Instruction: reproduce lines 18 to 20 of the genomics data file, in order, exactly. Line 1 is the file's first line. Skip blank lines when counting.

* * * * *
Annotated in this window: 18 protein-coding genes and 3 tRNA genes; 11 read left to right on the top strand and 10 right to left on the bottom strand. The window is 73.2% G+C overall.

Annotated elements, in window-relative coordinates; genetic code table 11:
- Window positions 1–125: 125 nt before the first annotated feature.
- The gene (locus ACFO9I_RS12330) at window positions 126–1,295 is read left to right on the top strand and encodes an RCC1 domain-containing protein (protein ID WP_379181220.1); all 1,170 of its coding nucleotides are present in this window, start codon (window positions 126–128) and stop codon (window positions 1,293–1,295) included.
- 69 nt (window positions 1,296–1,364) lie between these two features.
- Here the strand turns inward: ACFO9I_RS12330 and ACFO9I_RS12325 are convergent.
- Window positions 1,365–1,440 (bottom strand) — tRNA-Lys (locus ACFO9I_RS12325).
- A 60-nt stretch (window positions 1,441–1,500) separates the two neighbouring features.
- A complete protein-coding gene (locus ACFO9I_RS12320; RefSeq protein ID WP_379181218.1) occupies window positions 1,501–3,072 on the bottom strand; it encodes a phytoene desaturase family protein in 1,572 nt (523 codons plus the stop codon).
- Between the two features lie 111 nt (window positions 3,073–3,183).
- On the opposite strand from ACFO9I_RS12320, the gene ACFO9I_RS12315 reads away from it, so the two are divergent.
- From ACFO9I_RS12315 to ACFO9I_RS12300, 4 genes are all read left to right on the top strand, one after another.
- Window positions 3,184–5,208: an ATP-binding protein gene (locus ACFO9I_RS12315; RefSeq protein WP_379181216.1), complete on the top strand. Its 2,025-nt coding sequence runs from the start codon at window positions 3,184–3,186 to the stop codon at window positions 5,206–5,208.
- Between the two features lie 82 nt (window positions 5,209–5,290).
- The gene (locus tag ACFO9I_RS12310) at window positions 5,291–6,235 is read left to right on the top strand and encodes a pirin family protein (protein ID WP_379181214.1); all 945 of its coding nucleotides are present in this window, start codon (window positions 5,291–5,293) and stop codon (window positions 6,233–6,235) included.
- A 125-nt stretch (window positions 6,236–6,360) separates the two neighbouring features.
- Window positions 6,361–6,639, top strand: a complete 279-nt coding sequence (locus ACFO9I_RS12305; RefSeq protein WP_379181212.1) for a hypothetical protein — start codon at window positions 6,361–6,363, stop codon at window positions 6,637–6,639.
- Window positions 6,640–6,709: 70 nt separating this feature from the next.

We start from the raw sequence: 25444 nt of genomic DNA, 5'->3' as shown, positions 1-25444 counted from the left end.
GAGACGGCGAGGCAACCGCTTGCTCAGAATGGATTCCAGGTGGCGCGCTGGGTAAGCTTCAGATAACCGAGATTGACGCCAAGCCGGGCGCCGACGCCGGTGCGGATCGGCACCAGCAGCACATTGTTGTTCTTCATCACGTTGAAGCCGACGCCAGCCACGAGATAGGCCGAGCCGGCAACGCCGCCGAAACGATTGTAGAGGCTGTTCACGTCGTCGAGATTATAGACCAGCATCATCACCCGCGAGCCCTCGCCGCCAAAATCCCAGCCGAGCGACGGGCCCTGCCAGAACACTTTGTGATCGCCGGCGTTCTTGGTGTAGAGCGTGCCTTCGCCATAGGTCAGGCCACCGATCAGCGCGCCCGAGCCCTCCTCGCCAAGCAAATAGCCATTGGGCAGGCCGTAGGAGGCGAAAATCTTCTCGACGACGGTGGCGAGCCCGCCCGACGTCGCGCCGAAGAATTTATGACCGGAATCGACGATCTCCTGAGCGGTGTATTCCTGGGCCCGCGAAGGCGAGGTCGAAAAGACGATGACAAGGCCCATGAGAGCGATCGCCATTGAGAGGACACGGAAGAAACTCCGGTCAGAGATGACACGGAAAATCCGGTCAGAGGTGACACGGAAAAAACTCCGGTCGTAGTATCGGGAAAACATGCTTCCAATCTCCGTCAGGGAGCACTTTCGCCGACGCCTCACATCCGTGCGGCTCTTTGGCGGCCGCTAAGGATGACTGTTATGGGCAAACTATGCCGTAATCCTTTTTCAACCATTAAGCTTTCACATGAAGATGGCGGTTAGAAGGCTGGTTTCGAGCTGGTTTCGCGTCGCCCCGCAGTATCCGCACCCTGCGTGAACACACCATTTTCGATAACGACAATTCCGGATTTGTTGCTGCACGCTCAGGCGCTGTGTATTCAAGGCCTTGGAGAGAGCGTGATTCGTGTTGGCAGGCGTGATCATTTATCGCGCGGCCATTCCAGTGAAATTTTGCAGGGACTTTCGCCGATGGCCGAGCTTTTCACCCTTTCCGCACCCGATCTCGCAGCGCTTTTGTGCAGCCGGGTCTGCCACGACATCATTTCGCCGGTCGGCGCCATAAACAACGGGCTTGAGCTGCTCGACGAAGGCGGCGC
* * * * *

- Window positions 6,640–6,709: 70 nt separating this feature from the next.

We start from the raw sequence: 25444 nt of genomic DNA, 5'->3' as shown, positions 1-25444 counted from the left end.
GAGACGGCGAGGCAACCGCTTGCTCAGAATGGATTCCAGGTGGCGCGCTGGGTAAGCTTCAGATAACCGAGATTGACGCCAAGCCGGGCGCCGACGCCGGTGCGGATCGGCACCAGCAGCACATTGTTGTTCTTCATCACGTTGAAGCCGACGCCAGCCACGAGATAGGCCGAGCCGGCAACGCCGCCGAAACGATTGTAGAGGCTGTTCACGTCGTCGAGATTATAGACCAGCATCATCACCCGCGAGCCCTCGCCGCCAAAATCCCAGCCGAGCGACGGGCCCTGCCAGAACACTTTGTGATCGCCGGCGTTCTTGGTGTAGAGCGTGCCTTCGCCATAGGTCAGGCCACCGATCAGCGCGCCCGAGCCCTCCTCGCCAAGCAAATAGCCATTGGGCAGGCCGTAGGAGGCGAAAATCTTCTCGACGACGGTGGCGAGCCCGCCCGACGTCGCGCCGAAGAATTTATGACCGGAATCGACGATCTCCTGAGCGGTGTATTCCTGGGCCCGCGAAGGCGAGGTCGAAAAGACGATGACAAGGCCCATGAGAGCGATCGCCATTGAGAGGACACGGAAGAAACTCCGGTCAGAGATGACACGGAAAATCCGGTCAGAGGTGACACGGAAAAAACTCCGGTCGTAGTATCGGGAAAACATGCTTCCAATCTCCGTCAGGGAGCACTTTCGCCGACGCCTCACATCCGTGCGGCTCTTTGGCGGCCGCTAAGGATGACTGTTATGGGCAAACTATGCCGTAATCCTTTTTCAACCATTAAGCTTTCACATGAAGATGGCGGTTAGAAGGCTGGTTTCGAGCTGGTTTCGCGTCGCCCCGCAGTATCCGCACCCTGCGTGAACACACCATTTTCGATAACGACAATTCCGGATTTGTTGCTGCACGCTCAGGCGCTGTGTATTCAAGGCCTTGGAGAGAGCGTGATTCGTGTTGGCAGGCGTGATCATTTATCGCGCGGCCATTCCAGTGAAATTTTGCAGGGACTTTCGCCGATGGCCGAGCTTTTCACCCTTTCCGCACCCGATCTCGCAGCGCTTTTGTGCAGCCGGGTCTGCCACGACATCATTTCGCCGGTCGGCGCCATAAACAACGGGCTTGAGCTGCTCGACGAAGGCGGCGC